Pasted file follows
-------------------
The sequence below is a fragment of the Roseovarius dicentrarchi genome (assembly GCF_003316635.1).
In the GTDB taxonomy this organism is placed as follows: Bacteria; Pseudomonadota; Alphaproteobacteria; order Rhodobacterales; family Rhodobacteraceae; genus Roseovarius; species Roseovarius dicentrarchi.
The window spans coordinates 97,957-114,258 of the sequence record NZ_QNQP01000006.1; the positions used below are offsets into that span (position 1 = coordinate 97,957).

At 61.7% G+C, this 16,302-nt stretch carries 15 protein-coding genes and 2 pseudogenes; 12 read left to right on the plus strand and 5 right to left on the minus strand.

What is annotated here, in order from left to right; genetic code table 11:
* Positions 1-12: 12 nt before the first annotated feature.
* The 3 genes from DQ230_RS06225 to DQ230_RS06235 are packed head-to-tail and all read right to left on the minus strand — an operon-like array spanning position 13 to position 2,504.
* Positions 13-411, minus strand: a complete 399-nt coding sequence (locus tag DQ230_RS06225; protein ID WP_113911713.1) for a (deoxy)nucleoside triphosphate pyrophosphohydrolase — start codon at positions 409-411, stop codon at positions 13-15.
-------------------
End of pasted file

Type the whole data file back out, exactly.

The sequence below is a fragment of the Roseovarius dicentrarchi genome (assembly GCF_003316635.1).
In the GTDB taxonomy this organism is placed as follows: Bacteria; Pseudomonadota; Alphaproteobacteria; order Rhodobacterales; family Rhodobacteraceae; genus Roseovarius; species Roseovarius dicentrarchi.
The window spans coordinates 97,957-114,258 of the sequence record NZ_QNQP01000006.1; the positions used below are offsets into that span (position 1 = coordinate 97,957).

At 61.7% G+C, this 16,302-nt stretch carries 15 protein-coding genes and 2 pseudogenes; 12 read left to right on the plus strand and 5 right to left on the minus strand.

What is annotated here, in order from left to right; genetic code table 11:
* Positions 1-12: 12 nt before the first annotated feature.
* The 3 genes from DQ230_RS06225 to DQ230_RS06235 are packed head-to-tail and all read right to left on the minus strand — an operon-like array spanning position 13 to position 2,504.
* Positions 13-411, minus strand: a complete 399-nt coding sequence (locus tag DQ230_RS06225; protein ID WP_113911713.1) for a (deoxy)nucleoside triphosphate pyrophosphohydrolase — start codon at positions 409-411, stop codon at positions 13-15.